Empire of Dirt

Steve Cox | August 8, 2018

Wide World of MX

COLUMN

It’s seeming more and more likely every day that Team USA’s Motocross of Nations team will consist of the top racers available in each class. As of the writing, the team should consist of defending 450MX champ and current points leader Eli Tomac, 250MX points leader Aaron Plessinger and Justin Barcia (who is fourth in points right now behind Tomac, France’s Marvin Musquin and Germany’s Ken Roczen). This is the ideal lineup for Team USA under the circumstances, and we might have Monster Energy to thank for it, since the RedBud event is sponsored by Monster Energy and all three prospective members of Team USA are sponsored by said company. Tomac has balked on going to the MXoN for quite a few years now, even when he was healthy, but with his team’s biggest sponsor also sponsoring the event, and with the event being held in his home country, it’s possible that will have made the difference in Tomac’s 2018 participation.

Team France won the MX of Nations last year. Can Team USA take back the Chamberlain Trophy for the first time since 2011 at RedBud later this year? PHOTOGRAPHY BY PAUL ACEVEDO/HUSQVARNA IMAGES
Team France won the MX of Nations last year. Can Team USA take back the Chamberlain Trophy for the first time since 2011 at RedBud later this year? PHOTOGRAPHY BY PAUL ACEVEDO/HUSQVARNA IMAGES

But there are some things about this that I think American fans need to keep in mind before they get too cocky about our country’s chances at this event:

First off, the rules at the Motocross of Nations have been changed over the last 15 years or so specifically to help the rest of the world compete with, and defeat, Team USA.

(This isn’t an unfair or unreasonable thing, either. The United States has the largest population of any of the MXoN’s true contenders by far, and as a country, sells by far more off-road motorcycles than any other in the world. We also host the number-one off-road motorcycle-racing series in the world, in the AMA Supercross Series, and our Pro Motocross Nationals, at worst, is the third largest racing series in the world [at best, it’s second]. Simply put, the USA has won the MXoN more times than any other country because we should. There are many other countries with great racers, but the main problem is depth, as countries like Italy often has two top-flight racers, but rarely has three. The same is often true of most nations on the MXoN starting grid. The USA, if all of our racers were healthy, could field at least a half-dozen competitive teams.)

Among these rule changes are/were:

  • Drawing numbers for gate pick. Gate pick for the Saturday qualifiers used to be based on practice times in each class, which meant the USA would nearly always have top-five gate picks in all three classes. This rule change has backfired on the rest of the world as often as it has helped. But if you don’t think gate pick is important, look at what happened to Tomac after his bike broke while leading the first moto at RedBud. In moto two, everything came apart. He went from the fastest guy on the track to someone who couldn’t seem to get out of his own way.
  • Older racers in MX2. A number of years ago, Youthstream (the MXGP series)—which puts on the MXoN—made a rule that at 23 years of age, racers had to advance out of the MX2 class into the MX1 class. With many teams having trouble filling all three team spots with top-flight racers, this made it even more difficult for them, so the FIM made it so this rule doesn’t apply to the MXoN. Team USA has an incredible supply of under-23-year-old factory racers.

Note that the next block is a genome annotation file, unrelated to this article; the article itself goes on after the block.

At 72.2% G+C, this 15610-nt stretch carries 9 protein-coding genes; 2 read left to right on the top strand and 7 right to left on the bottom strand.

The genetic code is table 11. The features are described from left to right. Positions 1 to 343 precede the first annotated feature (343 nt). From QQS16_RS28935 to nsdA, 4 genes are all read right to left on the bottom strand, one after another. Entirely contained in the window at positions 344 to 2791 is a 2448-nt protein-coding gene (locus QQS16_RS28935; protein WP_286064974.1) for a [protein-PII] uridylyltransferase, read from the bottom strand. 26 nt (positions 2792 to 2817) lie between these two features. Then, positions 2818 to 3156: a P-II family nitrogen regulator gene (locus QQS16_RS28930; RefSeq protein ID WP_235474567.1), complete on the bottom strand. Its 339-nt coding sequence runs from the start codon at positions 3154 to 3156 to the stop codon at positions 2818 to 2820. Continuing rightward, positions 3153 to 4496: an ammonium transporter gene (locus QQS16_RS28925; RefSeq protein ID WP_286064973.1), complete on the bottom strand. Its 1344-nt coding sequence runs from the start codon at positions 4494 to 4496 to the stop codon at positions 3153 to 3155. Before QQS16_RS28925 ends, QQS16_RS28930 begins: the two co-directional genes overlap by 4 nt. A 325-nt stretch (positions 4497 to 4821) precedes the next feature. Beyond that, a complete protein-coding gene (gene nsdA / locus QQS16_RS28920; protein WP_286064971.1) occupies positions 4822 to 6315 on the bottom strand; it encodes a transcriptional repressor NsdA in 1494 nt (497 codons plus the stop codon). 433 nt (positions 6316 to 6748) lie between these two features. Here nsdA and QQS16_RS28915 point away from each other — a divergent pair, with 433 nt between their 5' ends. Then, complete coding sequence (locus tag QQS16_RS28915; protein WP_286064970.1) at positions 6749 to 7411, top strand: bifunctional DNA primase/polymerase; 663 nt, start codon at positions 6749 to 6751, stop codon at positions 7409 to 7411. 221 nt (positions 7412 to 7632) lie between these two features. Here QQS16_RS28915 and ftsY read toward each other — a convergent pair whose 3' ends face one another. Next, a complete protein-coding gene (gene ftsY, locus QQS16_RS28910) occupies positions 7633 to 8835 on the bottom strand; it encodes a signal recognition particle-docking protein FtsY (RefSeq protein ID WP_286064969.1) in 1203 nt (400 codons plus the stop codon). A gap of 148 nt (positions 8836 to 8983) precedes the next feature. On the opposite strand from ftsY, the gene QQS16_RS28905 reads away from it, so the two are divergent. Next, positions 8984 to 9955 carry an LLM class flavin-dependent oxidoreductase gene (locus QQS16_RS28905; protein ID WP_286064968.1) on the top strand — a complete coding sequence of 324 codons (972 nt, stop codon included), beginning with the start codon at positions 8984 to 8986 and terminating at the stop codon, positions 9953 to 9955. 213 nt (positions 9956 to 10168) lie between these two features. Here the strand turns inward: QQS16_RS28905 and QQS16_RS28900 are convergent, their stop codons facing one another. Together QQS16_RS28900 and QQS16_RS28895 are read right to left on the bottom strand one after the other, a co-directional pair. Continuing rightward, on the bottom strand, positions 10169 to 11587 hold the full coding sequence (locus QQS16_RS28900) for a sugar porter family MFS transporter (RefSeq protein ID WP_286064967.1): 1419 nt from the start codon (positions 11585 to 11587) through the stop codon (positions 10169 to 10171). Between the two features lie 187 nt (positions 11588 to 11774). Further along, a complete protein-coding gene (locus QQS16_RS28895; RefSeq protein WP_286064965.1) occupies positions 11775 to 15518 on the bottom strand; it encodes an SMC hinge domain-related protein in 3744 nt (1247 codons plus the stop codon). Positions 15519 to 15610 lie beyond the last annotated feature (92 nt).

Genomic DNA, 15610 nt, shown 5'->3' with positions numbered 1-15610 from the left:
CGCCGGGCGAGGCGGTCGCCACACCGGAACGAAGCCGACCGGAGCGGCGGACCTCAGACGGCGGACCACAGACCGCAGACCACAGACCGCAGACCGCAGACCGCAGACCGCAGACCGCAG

• Throwaway qualifying motos. The top qualifiers out of Saturday’s qualifying races used to be determined by combining all three qualifying motos with the lowest score getting the first picks in all three motos on Sunday, but that rule was changed to allow one throwaway moto so that the team with the best two combined finishes on Saturday determined the top gate pick all day on Sunday. That meant that a team scoring a 1-6-29 would qualify in front of a team that went 3-4-4.
  • Throwaway MXoN motos. Instead of combining all six moto scores from Sunday’s races to determine the winner of the Chamberlin Cup, the worst moto score is tossed out and the top-five scores from each team are tallied to determine the champion. This is the biggest advantage the rest of the world has been able to exploit over the years to defeat Team USA, as it usually works like this: Teams are typically two 450cc racers (MX1 and Open classes) and one 250cc racer (MX2). The Sunday motos are MX1/MX2, then MX2/Open, and then MX1/Open. If things go well for the two factory-level racers on a team that lacks three, all they need is for their third rider to put in one solid finish. Often, this is achieved by putting the lower-level racer on a 450 (usually in the Open class, but sometimes in MX1, depending on the strategy) so that this racer might grab a good start in one of the motos where the MX2 class is also on the track, and if they hold it together for a top-five or top-10, their job is done. (This is how Germany won the MXoN for the first time in 2012, with two top racers in Max Nagl and Ken Roczen, and then Marcus Schiffer soldiering through for seventh in the MX2/Open moto on his 450.)

The rules are stacked to make it harder for Team USA to win. This likely accounts for Team USA’s record-setting dry-spell, having not won the event since 2011. However, these rule changes do not completely negate the advantage the USA has over the rest of the world in this regard. Team USA is still the favorite to win at almost every MXoN event.

Especially this year.CN

 

 

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steve@coxmx.com'

Steve Cox

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